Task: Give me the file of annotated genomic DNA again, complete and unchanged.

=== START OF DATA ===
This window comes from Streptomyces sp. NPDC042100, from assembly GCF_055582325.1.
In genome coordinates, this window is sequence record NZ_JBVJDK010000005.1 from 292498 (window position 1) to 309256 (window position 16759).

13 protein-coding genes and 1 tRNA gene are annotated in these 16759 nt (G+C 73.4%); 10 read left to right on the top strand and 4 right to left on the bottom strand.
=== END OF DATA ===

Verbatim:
This window comes from Streptomyces sp. NPDC042100, from assembly GCF_055582325.1.
In genome coordinates, this window is sequence record NZ_JBVJDK010000005.1 from 292498 (window position 1) to 309256 (window position 16759).

13 protein-coding genes and 1 tRNA gene are annotated in these 16759 nt (G+C 73.4%); 10 read left to right on the top strand and 4 right to left on the bottom strand.